Monday, October 12, 2009

Tony's Blog: Stimulate This!

Every day I go to the Office of Justice Programs website that announces the Recovery Act Youth Mentoring grant awards with an irrational hope that Youth Mentoring Connection will show up on the list of grantees. It took days for the banking industry to get their 800 billion dollars, but the 4 million that will be shared amongst 25 youth agencies from across the country will be delayed for months. For the past several weeks there have been 24 names on the list. Bureaucracy has an unending capacity to frustrate.

Just a fraction of one of the bonuses that the banks gave out to their execs with that stimulus money could fund our entire organization for a year. We live in a Plutonomy (from 'pluto' or wealth and 'economy' - an economic system that benefits the wealthy) where the top 1% control over 50% of the net worth in America. Corporate CEO's now make in one day what their avg. worker makes in an entire year, while families in our neighborhoods don't even create a blip on the radar screen of income. African-American and Latino families in the communities we serve are bearing the brunt of the economic crisis. Where's their recovery act? Our teens are competing with each others' parents for the jobs that they used to get to help their own parents keep a household together. The middle class is disappearing, parents are moving in with their adult kids, and kids are staying in their parents' home longer than ever.

Non-profits are closing, furloughing, laying off, cutting back in record numbers, but we refuse to give up, or cut services to even one youth.

Well, I guess we have to come up with some new ideas. As Hoolie often says: "We can do this!"

So, where do I get my stimulus?

...Certainly not from anything having to do with the economy. What stimulates me is:

Seeing my house packed with 25 loving and giving souls who gave up yet another Saturday to prepare to mentor our youth at our upcoming mountain retreat. We go around the room while each man shares the struggles that have shaped them into the kind of person that can sit with a deeply wounded child and demonstrate the most authentic level of listening that the young person can experience.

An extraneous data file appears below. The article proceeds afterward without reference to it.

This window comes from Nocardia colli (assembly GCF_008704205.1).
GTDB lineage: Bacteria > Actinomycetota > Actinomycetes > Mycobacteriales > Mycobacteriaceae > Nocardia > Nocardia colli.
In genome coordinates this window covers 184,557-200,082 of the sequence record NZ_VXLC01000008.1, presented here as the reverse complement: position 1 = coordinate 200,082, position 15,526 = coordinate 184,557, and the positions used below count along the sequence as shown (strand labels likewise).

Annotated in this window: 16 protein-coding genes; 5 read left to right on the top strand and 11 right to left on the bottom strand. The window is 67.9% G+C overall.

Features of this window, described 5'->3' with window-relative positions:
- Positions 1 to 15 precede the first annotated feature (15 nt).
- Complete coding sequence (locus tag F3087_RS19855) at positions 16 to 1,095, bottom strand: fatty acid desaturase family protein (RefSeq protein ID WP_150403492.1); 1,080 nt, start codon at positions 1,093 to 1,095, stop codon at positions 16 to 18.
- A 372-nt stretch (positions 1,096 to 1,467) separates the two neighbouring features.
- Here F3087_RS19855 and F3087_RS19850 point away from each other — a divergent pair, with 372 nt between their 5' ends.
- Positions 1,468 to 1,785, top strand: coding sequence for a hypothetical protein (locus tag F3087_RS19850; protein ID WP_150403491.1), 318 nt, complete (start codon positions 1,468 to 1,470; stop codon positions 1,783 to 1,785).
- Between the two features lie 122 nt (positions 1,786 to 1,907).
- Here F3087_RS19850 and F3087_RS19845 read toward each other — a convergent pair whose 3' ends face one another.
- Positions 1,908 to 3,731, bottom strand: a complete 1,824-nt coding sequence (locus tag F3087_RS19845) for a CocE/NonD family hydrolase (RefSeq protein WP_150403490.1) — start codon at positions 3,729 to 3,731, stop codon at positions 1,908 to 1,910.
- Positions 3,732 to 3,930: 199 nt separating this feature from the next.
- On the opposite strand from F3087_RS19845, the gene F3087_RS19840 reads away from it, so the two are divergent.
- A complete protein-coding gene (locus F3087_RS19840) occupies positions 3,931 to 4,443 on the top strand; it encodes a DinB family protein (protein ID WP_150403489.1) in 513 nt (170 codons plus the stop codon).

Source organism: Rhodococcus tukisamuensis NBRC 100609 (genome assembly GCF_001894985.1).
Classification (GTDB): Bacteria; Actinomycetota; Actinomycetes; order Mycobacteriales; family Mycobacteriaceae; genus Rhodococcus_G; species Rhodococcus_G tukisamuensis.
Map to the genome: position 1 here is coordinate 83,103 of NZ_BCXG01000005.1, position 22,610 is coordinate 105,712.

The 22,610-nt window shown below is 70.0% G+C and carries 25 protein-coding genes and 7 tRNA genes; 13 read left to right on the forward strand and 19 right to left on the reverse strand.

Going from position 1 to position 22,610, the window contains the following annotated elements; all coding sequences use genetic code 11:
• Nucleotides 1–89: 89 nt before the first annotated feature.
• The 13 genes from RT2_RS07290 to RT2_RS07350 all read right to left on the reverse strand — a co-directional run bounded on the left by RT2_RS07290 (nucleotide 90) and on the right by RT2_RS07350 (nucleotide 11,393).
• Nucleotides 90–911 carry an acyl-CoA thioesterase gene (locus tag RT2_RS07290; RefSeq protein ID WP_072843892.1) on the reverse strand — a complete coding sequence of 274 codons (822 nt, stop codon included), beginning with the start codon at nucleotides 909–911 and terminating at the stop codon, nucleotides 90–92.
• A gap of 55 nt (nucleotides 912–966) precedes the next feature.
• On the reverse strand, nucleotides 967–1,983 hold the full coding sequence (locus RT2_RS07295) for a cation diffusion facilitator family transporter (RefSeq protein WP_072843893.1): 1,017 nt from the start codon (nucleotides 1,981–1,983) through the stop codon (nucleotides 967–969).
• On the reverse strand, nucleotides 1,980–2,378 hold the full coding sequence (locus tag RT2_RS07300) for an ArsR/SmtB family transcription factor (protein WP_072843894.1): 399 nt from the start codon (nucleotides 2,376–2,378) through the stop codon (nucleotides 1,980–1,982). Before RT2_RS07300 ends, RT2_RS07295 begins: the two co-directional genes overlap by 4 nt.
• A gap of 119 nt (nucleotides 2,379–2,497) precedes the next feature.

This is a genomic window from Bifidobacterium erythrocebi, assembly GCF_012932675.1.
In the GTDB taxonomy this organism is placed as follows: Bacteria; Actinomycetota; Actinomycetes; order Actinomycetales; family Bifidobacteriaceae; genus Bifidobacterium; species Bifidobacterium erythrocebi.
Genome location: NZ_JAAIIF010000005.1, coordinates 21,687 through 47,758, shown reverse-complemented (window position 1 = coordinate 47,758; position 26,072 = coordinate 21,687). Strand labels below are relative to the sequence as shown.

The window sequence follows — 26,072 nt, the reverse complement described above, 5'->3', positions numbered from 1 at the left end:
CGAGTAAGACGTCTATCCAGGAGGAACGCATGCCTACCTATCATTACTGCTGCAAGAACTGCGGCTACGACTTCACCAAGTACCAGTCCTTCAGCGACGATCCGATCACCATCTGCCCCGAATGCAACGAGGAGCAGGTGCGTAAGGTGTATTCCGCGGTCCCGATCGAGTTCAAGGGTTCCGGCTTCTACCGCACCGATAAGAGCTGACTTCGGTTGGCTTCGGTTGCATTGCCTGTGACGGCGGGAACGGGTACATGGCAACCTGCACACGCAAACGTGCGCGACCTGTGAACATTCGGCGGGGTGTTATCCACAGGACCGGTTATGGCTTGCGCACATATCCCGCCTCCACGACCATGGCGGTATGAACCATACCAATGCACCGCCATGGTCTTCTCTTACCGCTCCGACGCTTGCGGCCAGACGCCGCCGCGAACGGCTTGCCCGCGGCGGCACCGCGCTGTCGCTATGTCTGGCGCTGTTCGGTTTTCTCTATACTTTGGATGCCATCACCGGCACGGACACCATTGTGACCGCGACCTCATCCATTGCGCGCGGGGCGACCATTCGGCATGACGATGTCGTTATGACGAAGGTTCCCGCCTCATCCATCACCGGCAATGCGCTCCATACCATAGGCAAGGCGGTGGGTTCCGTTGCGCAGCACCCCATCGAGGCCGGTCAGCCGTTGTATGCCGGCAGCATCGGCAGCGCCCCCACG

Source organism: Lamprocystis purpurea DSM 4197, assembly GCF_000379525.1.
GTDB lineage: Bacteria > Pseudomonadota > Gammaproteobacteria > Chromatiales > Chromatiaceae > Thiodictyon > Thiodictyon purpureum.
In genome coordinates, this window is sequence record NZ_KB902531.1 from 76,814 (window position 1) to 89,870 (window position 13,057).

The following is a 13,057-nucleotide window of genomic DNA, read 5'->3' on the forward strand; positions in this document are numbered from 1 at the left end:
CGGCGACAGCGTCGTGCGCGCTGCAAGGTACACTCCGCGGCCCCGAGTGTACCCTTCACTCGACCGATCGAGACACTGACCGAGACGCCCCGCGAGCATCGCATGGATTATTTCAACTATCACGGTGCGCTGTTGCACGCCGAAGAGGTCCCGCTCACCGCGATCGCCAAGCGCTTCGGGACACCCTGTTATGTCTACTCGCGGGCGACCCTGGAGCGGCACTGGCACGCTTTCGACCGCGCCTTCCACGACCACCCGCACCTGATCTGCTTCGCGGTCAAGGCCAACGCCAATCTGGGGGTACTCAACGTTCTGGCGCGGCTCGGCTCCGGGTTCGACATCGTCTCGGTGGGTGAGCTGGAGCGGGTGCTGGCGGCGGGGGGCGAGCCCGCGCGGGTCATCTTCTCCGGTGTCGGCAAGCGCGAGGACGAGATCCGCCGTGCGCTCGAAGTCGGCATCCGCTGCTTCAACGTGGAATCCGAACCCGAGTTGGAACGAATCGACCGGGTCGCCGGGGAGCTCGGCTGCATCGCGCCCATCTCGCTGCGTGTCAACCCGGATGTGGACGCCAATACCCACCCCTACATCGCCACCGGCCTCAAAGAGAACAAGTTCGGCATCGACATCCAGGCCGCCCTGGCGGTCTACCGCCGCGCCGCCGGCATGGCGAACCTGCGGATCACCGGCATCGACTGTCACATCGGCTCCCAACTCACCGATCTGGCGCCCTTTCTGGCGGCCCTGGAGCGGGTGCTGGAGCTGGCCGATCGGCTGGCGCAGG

Michael humbly says that he's not sure how he can contribute to the retreat and then proceeds to crack the room open and create a dialogue that shows all the other men how to engage in the deep conversation that will end up saving a kid's life.

Andres demonstrates how a man can show strength and tears at the same time.

Jamie and Monk offer their unconditional support to the other men while continuing to expand the limits of their ability to love and give.

I walk into the space where the women are planning and Becky, who is dealing with her own problems, looks up and smiles as if to say, "We all heal each other".

Hoolie is the picture of authenticity as she leads the women in discussion, then welcomes the men. She has stepped into a role in this work finally befitting the size of her enormous heart and spirit.

Afterwards Chris, Allison and I sit and talk about how Youth Mentoring Connection and Street Poets (our closest partner in this cause) can collaborate and support each other while we move to bring a different imagination of how our culture supports its youth and heals itself. While we talk, my beautiful partner Susan deftly handles the last guests and puts the house back in order (even though she said she wouldn't be able to help because she had to prepare a high level presentation for Monday).

Later I receive an e-mail from our consummate mentor Danni, thanking me for introducing her to such wonderful people and wonderful work, while everyone else is consistently thanking me for introducing them to her.

On Sunday I surf with Mark, our newest board member and brilliant film maker whose generosity of spirit seems to know no bounds; receive an encouraging phone message from my sister Linda who has injected more stimulus into YMC than she wants anyone to know about; take a call from Wil who is offering to donate the talismans that each youth will take from their retreat experience; then another call from Heather saying that she is arranging to have a foundation donate hundreds of books to our youth.

Next, I make my way to see Jose, who has been fighting for his life, all his life. He has made significant progress lately and wants me to moderate a discussion between him and his girlfriend.
"You're like a father to me," he says. I am humbled because no father would ever allow his son to go through the things that I've seen this young warrior go through. I do what I can, but in reality I do very little for him. He just has no baseline for comparison. His father has been in prison his entire life.

Finally, this morning I pick up Sarah on my way into the office (her car is under repair) and we load all the food she made for our entire staff. YMC used to provide lunch for staff every Monday as a way of thanking them for their tireless effort at low pay. We can no longer afford to do that. So, now instead, we take turns cooking for each other. I love these people. Each Monday a different staff member brings lunch for the entire crew.

So today, I will once again find my stimulus in the privilege of working alongside the most amazing group of self-sacrificing human beings I could ever dream of sharing this path with, while we prepare for a week filled with the honor of guiding hundreds of caring adult volunteers in an effort that gives hope to hundreds of wounded but resilient and gifted young people.

That's my stimulus package. It won't pay the rent or buy a meal, but my heart and soul will be full.
Tony LoRe

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